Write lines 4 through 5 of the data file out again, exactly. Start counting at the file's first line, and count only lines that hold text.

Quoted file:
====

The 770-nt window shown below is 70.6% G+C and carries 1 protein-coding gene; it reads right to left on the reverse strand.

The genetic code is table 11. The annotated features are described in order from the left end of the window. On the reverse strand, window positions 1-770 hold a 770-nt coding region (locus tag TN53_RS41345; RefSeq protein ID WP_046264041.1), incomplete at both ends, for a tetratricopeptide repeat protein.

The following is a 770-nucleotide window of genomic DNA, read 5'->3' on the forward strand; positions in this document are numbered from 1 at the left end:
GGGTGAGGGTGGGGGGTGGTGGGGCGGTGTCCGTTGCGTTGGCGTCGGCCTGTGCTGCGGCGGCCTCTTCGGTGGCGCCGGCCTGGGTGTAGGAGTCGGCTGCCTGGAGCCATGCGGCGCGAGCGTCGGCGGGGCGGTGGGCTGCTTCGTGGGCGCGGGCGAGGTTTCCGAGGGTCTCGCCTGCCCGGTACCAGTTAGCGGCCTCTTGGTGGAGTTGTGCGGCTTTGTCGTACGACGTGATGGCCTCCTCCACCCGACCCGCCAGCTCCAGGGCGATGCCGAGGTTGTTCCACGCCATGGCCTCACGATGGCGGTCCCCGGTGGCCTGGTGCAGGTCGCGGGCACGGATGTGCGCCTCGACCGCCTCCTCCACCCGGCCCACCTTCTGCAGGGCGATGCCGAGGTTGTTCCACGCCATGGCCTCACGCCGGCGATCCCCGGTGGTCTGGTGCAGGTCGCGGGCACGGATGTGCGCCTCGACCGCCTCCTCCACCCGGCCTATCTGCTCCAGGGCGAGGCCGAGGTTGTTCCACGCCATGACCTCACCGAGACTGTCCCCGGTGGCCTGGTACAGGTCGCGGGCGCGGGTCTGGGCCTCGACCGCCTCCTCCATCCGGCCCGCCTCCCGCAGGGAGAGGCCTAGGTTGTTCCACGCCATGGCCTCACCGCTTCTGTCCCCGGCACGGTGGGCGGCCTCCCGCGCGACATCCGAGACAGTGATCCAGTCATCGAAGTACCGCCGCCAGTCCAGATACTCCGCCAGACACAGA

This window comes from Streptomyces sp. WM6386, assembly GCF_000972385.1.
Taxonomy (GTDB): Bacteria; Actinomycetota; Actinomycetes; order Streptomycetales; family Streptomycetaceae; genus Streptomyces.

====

GGGTGAGGGTGGGGGGTGGTGGGGCGGTGTCCGTTGCGTTGGCGTCGGCCTGTGCTGCGGCGGCCTCTTCGGTGGCGCCGGCCTGGGTGTAGGAGTCGGCTGCCTGGAGCCATGCGGCGCGAGCGTCGGCGGGGCGGTGGGCTGCTTCGTGGGCGCGGGCGAGGTTTCCGAGGGTCTCGCCTGCCCGGTACCAGTTAGCGGCCTCTTGGTGGAGTTGTGCGGCTTTGTCGTACGACGTGATGGCCTCCTCCACCCGACCCGCCAGCTCCAGGGCGATGCCGAGGTTGTTCCACGCCATGGCCTCACGATGGCGGTCCCCGGTGGCCTGGTGCAGGTCGCGGGCACGGATGTGCGCCTCGACCGCCTCCTCCACCCGGCCCACCTTCTGCAGGGCGATGCCGAGGTTGTTCCACGCCATGGCCTCACGCCGGCGATCCCCGGTGGTCTGGTGCAGGTCGCGGGCACGGATGTGCGCCTCGACCGCCTCCTCCACCCGGCCTATCTGCTCCAGGGCGAGGCCGAGGTTGTTCCACGCCATGACCTCACCGAGACTGTCCCCGGTGGCCTGGTACAGGTCGCGGGCGCGGGTCTGGGCCTCGACCGCCTCCTCCATCCGGCCCGCCTCCCGCAGGGAGAGGCCTAGGTTGTTCCACGCCATGGCCTCACCGCTTCTGTCCCCGGCACGGTGGGCGGCCTCCCGCGCGACATCCGAGACAGTGATCCAGTCATCGAAGTACCGCCGCCAGTCCAGATACTCCGCCAGACACAGA

This window comes from Streptomyces sp. WM6386, assembly GCF_000972385.1.